(November 11, 1863-August 15, 1935)
Born in Paris, France
With George Seurat developed pointillism
Works include 'Road to Gennevilliers' (1883), 'The Jetty at Cassis' (1889), 'Women at the Well' (1892), 'In the Time of Harmony' (1893), 'The Port of St. Tropez' (1901), 'Grand Canal (Venice)' (1905), 'The Papal Palace, Avignon' (1909) and 'Antibes--Morning' (1914)
Wrote 'From Delacroix to Neo-Impressionism' (1899)
Named a Commander of the Legion of Honor (1933)
Why he might be annoying
When he tried to sketch a Degas painting at the 5th Impressionist exhibit (1880), he was thrown out by Paul Gauguin, who disdainfully said, 'One does not copy here, sir!'
Pointillism was initially so controversial that the intervention of Camille Pissarro was required before he and Seurat could exhibit with the Impressionists.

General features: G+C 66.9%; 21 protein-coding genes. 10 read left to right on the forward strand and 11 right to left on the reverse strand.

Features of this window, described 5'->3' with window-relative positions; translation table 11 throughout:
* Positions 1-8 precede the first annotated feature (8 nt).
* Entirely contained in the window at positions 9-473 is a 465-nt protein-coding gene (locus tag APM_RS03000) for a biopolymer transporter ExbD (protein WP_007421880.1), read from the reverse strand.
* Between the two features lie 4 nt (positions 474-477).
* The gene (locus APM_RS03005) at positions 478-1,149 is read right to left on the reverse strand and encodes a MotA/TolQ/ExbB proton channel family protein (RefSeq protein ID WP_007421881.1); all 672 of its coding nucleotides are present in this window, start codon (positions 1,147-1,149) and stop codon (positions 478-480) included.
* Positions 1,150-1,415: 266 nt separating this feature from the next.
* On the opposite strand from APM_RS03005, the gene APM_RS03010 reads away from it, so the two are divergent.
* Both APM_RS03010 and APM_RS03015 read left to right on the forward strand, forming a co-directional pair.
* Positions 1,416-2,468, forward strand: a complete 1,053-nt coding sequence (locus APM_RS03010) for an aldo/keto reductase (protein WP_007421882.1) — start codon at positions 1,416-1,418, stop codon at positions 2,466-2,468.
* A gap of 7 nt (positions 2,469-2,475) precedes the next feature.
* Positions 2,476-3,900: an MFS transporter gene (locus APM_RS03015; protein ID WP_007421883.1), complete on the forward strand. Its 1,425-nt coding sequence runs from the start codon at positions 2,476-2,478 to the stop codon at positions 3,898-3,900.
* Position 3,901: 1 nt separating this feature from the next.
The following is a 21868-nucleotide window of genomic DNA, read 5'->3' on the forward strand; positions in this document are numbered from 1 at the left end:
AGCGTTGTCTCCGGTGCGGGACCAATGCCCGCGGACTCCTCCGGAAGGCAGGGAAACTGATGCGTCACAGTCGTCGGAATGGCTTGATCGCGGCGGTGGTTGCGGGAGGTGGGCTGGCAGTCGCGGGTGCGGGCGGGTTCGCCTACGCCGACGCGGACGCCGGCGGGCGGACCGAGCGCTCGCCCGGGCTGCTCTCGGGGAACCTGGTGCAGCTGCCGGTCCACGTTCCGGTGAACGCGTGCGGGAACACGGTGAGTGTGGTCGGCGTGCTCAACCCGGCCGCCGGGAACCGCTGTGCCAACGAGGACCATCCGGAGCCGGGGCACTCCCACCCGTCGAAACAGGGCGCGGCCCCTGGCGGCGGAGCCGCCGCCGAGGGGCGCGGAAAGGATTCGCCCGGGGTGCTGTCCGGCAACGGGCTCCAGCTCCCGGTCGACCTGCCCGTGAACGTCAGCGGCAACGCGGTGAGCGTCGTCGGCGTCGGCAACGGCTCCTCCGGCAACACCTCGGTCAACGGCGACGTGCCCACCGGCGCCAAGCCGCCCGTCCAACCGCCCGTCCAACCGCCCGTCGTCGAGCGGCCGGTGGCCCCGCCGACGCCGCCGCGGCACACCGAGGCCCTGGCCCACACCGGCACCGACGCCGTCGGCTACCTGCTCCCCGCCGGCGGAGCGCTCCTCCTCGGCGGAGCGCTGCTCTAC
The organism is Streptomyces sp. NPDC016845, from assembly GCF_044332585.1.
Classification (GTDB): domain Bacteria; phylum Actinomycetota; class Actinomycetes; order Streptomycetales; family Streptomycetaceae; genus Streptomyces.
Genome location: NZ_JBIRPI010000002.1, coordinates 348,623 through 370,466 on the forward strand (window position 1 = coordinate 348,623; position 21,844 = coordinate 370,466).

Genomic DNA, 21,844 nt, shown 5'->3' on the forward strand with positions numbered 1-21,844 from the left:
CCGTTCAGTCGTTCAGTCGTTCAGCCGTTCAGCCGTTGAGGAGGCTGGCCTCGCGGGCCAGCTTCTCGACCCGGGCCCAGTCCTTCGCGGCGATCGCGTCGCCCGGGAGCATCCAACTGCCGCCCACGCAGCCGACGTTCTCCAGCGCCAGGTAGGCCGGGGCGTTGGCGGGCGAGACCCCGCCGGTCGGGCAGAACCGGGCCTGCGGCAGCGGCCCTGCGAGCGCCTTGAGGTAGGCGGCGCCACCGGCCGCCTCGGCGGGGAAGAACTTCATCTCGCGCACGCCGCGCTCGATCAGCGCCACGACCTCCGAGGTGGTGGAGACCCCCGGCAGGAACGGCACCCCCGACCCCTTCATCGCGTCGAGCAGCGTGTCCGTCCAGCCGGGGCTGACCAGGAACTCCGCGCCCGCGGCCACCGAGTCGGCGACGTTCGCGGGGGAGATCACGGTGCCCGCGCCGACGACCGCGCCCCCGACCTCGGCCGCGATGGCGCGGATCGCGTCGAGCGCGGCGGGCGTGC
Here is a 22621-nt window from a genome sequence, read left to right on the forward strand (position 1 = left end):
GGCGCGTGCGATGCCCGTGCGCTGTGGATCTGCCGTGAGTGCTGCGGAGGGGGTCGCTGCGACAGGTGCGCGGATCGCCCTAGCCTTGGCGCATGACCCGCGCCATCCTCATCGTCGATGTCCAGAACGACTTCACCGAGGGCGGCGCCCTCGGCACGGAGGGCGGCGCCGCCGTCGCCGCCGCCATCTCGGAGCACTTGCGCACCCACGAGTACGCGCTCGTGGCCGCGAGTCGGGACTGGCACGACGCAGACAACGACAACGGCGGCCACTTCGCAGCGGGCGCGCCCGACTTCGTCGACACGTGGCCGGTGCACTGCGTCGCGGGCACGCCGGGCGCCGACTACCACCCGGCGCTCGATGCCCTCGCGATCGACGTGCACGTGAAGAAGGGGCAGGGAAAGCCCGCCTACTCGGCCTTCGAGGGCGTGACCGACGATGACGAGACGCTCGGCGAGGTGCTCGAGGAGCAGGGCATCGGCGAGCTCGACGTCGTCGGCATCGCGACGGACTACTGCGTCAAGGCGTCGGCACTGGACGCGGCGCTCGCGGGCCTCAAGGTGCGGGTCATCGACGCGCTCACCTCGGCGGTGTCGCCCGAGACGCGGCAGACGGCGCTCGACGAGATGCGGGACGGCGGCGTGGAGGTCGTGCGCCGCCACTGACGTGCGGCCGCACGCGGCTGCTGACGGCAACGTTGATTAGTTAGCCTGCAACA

He fell in love with his student, Jeanne Selmersheim-Desgrange, and had a daughter with her even though they were both married to other people.
He spent his life overshadowed by Seurat.
Why he might not be annoying
As president of the Salon of the Independents (1884-1934), he encouraged younger artists, exhibiting then-controversial works by the Fauvists and Cubists.
He was the first person to buy a painting by Henri Matisse.
He was an excellent sailor who won a number of regattas.
He popularized the port of St. Tropez as a resort for fellow artists.
He legitimized his daughter by formally adopting her.
Credit: C. Fishel
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Year In Review:
In 2016, Out of 2 Votes: 50.0% Annoying
In 2015, Out of 10 Votes: 50.0% Annoying
In 2014, Out of 24 Votes: 45.83% Annoying
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